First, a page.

So how was it for you? We invited the family round for a barbecue – mum, brothers, sisters-in-law. After a flurry of excitement when the sausages threatened to set light to the honeysuckle, we all settled down to Andrew Castle and co, not daring to hope even after Murray took an early lead.
The strain of watching two men sprint around in searing heat can be allayed by a plate piled with charred food, a cold beer and an ice lolly. With you all the way, Andy.
Even at two sets up I didn’t allow myself to believe he would do it – although it sounded like our neighbours in the flat above were replaying the match point by point.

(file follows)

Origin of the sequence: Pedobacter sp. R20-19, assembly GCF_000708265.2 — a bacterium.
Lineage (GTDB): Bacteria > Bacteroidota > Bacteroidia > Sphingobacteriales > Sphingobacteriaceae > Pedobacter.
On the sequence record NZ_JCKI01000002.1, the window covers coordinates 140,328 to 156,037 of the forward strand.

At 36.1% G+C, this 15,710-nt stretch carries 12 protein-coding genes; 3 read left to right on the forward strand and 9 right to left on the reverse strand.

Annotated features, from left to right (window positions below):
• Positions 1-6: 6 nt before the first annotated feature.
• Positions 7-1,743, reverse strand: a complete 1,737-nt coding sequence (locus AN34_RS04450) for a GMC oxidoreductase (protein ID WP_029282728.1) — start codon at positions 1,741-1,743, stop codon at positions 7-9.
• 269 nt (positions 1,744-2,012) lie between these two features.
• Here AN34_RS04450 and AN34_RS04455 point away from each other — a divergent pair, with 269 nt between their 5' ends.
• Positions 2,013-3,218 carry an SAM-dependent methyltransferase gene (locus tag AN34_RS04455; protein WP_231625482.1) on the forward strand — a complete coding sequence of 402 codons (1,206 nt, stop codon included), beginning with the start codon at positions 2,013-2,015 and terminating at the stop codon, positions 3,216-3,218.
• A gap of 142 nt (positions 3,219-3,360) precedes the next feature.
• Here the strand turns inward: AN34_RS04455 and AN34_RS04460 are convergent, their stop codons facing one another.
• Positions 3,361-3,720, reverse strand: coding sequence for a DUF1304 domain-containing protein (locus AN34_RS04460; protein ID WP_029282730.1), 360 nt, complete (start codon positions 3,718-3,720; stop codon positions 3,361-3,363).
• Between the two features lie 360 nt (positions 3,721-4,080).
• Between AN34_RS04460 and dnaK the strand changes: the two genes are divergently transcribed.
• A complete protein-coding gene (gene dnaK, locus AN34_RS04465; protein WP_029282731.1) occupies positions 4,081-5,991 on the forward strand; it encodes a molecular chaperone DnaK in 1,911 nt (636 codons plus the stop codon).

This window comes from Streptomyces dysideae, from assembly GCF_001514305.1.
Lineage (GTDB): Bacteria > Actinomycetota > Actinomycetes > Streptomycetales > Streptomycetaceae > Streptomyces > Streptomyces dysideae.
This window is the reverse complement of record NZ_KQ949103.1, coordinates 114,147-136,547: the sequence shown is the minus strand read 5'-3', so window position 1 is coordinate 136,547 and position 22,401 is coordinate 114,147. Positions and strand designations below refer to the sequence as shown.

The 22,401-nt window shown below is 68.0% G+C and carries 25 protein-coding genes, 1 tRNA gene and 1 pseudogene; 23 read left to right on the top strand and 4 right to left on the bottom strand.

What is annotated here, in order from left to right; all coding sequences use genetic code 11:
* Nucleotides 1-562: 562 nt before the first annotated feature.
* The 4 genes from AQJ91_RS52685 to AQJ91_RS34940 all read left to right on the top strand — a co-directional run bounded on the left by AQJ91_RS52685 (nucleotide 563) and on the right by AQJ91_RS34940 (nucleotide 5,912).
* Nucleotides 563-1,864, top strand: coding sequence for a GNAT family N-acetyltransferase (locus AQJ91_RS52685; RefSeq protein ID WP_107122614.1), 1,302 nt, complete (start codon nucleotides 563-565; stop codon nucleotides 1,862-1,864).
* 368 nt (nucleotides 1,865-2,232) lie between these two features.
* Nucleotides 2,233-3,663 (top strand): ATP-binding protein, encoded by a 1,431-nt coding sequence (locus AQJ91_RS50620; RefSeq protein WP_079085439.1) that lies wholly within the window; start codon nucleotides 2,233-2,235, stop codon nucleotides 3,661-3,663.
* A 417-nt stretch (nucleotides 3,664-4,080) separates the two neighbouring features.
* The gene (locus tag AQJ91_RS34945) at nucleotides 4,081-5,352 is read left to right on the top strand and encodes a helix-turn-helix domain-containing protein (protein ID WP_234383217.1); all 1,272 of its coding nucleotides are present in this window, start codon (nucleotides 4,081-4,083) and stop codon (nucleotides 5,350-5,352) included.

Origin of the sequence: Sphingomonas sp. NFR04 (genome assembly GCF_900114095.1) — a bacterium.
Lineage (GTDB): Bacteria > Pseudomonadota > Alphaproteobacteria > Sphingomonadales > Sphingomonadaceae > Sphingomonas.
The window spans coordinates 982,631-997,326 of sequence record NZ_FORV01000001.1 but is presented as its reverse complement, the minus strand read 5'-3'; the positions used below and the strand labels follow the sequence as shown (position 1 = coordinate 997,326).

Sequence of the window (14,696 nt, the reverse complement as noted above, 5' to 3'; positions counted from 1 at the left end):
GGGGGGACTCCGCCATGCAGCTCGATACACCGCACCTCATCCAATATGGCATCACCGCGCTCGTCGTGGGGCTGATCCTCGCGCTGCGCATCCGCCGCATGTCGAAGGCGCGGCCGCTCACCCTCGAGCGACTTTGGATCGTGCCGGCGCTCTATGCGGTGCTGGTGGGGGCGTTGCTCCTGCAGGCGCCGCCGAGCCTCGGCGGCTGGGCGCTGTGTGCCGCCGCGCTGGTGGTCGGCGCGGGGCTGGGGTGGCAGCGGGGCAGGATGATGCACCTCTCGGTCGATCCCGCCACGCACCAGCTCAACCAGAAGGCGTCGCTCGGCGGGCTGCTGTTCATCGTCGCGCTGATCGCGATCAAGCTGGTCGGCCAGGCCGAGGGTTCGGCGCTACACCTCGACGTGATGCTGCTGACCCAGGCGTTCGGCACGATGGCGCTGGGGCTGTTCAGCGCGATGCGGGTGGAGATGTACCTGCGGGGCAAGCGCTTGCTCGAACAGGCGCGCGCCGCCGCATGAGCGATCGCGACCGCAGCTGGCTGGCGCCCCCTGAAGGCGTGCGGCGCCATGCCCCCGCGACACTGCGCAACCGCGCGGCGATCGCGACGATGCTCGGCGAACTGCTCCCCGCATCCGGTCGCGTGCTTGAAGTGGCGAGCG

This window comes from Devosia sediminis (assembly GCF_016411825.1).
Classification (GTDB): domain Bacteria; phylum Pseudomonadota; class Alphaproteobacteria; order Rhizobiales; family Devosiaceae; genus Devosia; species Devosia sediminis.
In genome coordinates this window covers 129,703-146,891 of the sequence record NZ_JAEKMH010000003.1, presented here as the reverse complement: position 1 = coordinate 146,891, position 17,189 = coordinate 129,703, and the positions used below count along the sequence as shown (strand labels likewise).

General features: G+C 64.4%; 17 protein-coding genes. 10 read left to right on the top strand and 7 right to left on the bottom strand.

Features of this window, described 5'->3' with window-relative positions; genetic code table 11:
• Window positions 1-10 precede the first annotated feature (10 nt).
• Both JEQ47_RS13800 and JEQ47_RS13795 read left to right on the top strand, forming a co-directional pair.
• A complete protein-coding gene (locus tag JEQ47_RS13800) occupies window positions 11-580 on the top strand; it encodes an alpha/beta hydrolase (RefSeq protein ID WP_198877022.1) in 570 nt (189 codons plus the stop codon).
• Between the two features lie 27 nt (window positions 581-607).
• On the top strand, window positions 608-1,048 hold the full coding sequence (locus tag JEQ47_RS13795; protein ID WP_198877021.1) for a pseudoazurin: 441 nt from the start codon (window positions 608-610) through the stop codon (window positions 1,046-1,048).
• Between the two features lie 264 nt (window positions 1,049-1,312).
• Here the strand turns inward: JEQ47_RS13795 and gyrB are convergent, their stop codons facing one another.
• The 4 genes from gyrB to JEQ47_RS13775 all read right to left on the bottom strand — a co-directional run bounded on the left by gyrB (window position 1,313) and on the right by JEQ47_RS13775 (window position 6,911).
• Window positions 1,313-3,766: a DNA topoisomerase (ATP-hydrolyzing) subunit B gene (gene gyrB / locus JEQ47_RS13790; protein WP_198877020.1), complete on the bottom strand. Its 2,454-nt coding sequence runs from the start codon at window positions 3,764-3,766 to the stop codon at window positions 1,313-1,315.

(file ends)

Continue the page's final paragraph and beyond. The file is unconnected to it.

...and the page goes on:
These are the days to savour. I remember standing on the sofa with my dad in 1996, bellowing at Redgrave and Pinsent 4,000 miles away, as they ground out their final strokes to win Olympic gold. Or the sweltering French August of 2005, when three of us sat in a battered Astra, fixed on the hum of the longwave while England vanquished the Aussies. Our roars disrupted the village pétanque.
I was charmed by the reaction of Fred Perry’s daughter, Penny, to Murray inking his name on the champions’ board – “I need a nice cup of tea. That was just unbelievable!”
Over the next few days, plenty will be written about this being a victory for British tennis. Most of all, though, it is a great personal triumph for Andy Murray, who had to grow up in public while enduring equivocal crowds and media.
On his way to an ice bath, Murray was asked what has been key to his success.
“I think I persevered.”